Alpha IPA (7.1% ABV, 88 IBU) is their flagship beer and one of the beers they were serving at last week's Celebration of Beer at Skamania Lodge. For good reason. This is a nicely balanced IPA that's dry-hopped with Simcoe. The hops are immediately evident in the nose and flavor. Alpha IPA compares well with some of the area's best IPAs and will likely be the basis of further expansion...which I'll get to
Brewers Panini...recommended
Red Beard IRA (7.4% ABV, 85 IBU) is a quality red similar to Double Mountain's IRA. I'd say the malts obscure the relatively high IBU count, but that's fairly common in reds and ambers.

Zech's Bavarian Hefeweizen (5.5%.ABV, 11 IBU) is a traditional Hefeweizen with strong clove and banana aromas and flavors. This beer competes with Alpha IPA for their top selling brew, Mark said. I get it. This was the first keg to blow at Skamania and I heard several people raving about it.

Log Splitter Imperial IPA (9.5% ABV, 90 IBU) leans on eight types of hops added at different times. The beer is deep copper in color and packs a wallop. They serve Log Splitter in an 8 oz snifter for good reason. It isn't dry-hopped, so it lacks the aroma of the standard IPA..but it's a fairly complex beer.

On-site bakery in motion
Jose Jalapeno Ale (6.7% ABV, 19 IBU) is a mild mannered chili ale. I am not normally a fan of these beers. But this one is very well-executed. They added 25 pounds of roasted jalapeno for several days during secondary fermentation. The result is a beer that has mild jalapeno notes, but lacks the throat burn so common with these beers.

Pst Pale Ale (5.2% ABV, 26 IBU) is a sessionable beer that works well. This one leans on Citra for dry-hopping and the aroma is unmistakable. This is a great choice if you like the smell of Citra and plan to have a few beers.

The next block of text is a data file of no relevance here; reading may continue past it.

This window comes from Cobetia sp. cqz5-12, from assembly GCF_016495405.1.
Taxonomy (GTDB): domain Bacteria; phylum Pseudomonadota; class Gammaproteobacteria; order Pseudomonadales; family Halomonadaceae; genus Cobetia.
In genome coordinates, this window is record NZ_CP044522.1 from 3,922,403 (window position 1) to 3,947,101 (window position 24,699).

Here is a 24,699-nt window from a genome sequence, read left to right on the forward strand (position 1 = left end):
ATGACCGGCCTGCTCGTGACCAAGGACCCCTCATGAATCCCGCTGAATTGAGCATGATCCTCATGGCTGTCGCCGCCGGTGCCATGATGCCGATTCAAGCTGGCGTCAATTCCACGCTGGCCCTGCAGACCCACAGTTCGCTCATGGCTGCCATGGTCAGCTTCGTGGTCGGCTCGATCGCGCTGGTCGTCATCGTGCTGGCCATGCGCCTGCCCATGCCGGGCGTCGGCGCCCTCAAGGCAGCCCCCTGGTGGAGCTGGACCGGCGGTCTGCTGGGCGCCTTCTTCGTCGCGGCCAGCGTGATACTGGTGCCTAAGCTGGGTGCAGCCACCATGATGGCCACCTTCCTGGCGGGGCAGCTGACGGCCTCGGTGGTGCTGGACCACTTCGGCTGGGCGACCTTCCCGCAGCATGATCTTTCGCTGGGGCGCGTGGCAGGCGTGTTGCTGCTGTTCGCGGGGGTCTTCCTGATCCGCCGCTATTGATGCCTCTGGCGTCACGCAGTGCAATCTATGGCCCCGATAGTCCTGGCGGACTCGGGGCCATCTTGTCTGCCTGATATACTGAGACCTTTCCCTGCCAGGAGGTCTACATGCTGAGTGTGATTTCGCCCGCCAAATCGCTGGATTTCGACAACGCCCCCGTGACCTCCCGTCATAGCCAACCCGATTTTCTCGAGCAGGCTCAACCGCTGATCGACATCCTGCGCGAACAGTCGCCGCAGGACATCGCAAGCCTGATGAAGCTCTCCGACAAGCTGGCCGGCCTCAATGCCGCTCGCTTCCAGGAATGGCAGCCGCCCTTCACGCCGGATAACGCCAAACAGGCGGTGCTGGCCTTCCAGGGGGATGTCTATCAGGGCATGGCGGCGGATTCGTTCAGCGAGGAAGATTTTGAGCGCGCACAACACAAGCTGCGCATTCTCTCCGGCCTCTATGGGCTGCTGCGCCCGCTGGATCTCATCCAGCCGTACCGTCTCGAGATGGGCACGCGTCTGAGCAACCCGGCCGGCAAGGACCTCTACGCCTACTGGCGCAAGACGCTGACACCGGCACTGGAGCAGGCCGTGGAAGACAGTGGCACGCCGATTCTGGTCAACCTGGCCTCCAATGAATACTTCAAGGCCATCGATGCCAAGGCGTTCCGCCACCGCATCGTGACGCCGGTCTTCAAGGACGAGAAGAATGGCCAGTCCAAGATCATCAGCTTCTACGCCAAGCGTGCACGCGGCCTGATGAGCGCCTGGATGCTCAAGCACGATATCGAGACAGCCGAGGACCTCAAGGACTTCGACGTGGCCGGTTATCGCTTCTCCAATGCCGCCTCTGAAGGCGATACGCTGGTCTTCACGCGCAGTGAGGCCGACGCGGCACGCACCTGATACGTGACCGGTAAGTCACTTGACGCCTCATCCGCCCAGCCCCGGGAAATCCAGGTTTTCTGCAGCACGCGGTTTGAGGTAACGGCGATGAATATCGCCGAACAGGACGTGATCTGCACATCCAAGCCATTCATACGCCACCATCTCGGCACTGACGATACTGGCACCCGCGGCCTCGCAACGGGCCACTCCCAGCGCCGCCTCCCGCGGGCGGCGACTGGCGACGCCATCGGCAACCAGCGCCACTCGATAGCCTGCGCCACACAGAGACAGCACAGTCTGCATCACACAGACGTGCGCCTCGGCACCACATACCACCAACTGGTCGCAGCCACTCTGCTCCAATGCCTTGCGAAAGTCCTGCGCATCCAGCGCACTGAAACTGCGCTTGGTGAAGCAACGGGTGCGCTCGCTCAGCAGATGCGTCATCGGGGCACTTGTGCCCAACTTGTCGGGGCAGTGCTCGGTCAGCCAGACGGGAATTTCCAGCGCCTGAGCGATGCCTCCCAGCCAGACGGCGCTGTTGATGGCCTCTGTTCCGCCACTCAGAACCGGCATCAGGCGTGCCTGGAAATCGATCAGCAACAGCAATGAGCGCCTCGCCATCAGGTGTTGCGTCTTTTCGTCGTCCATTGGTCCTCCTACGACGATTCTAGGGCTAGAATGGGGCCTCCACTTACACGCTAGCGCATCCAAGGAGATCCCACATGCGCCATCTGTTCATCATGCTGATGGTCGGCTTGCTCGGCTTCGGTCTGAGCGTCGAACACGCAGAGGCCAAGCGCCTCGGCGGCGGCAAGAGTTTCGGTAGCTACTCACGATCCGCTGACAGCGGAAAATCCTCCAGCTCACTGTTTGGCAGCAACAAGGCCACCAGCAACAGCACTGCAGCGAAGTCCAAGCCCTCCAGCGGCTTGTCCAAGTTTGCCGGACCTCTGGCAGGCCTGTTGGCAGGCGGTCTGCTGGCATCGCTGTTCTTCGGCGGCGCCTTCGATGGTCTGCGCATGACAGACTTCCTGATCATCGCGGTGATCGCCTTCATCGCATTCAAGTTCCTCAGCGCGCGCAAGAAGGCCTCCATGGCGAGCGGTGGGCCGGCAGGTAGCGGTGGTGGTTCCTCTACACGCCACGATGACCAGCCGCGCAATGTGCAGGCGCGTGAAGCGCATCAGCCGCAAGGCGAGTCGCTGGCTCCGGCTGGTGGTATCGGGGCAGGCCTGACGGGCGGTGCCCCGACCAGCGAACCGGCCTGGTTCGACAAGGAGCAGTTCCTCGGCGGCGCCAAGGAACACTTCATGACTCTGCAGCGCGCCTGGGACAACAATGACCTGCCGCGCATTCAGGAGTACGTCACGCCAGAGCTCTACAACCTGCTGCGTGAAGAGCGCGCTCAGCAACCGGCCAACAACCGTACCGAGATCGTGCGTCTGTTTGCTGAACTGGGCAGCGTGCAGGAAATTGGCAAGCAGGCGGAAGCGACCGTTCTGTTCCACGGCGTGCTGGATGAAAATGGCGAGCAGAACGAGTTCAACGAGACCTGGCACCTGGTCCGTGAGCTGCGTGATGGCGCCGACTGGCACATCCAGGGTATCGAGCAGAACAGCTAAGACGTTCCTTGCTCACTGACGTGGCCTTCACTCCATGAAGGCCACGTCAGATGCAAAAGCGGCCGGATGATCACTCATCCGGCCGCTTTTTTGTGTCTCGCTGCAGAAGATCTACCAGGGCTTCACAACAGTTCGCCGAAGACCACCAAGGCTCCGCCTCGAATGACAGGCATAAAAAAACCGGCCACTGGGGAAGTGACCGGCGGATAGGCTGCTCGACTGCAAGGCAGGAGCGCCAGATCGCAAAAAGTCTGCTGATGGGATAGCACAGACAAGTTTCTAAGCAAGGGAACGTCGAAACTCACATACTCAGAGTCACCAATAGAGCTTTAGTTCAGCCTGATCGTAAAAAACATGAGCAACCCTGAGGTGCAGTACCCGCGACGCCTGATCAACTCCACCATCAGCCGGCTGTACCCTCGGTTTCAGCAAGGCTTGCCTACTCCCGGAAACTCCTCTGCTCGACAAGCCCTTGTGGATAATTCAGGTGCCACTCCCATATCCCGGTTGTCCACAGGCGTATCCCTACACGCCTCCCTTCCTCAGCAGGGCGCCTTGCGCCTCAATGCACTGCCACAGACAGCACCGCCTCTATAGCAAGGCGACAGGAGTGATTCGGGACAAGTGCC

Some of the other beers included Hop This Fresh Hop IPA (no green moldy character here), Dragonfly Black Rye IPA (great if you're a fan of rye beer), Genesis Cream Porter (full-bodied), Milk Stout (smooth as silk on nitro) and Nelson Sauvin IPA (made exclusively with New Zealand hops).

Fermenters and brite tanks
You can find Alpha IPA in a few places around Vancouver and apparently as far north as Longview. These guys have only been open for a few months and getting access to tap handles is a work in progress. Alpha IPA has been on at Pizza Schmizza, Brickhouse and Lapellah, to name a few. More coming.

It's interesting. Mill City has no plans to enter the Portland market. Mark says they will focus on Clark County for now. If things go as he expects, long-term plans include a brewpub in downtown Vancouver, a production brewery outside the city and entry into the Seattle market. He intends to begin building the Mill City brand in Seattle in the near future so he'll have a customer base once the production facility comes online.

Mill City is certainly a worthy addition to the local beer scene. The fact that it's located in an underserved area in a charming spot makes it just that much more appealing. Check it out if you have a chance. Mill City is  located at 339 NE Cedar in Camas. They have a Facebook page, but no website.

Historic downtown Camas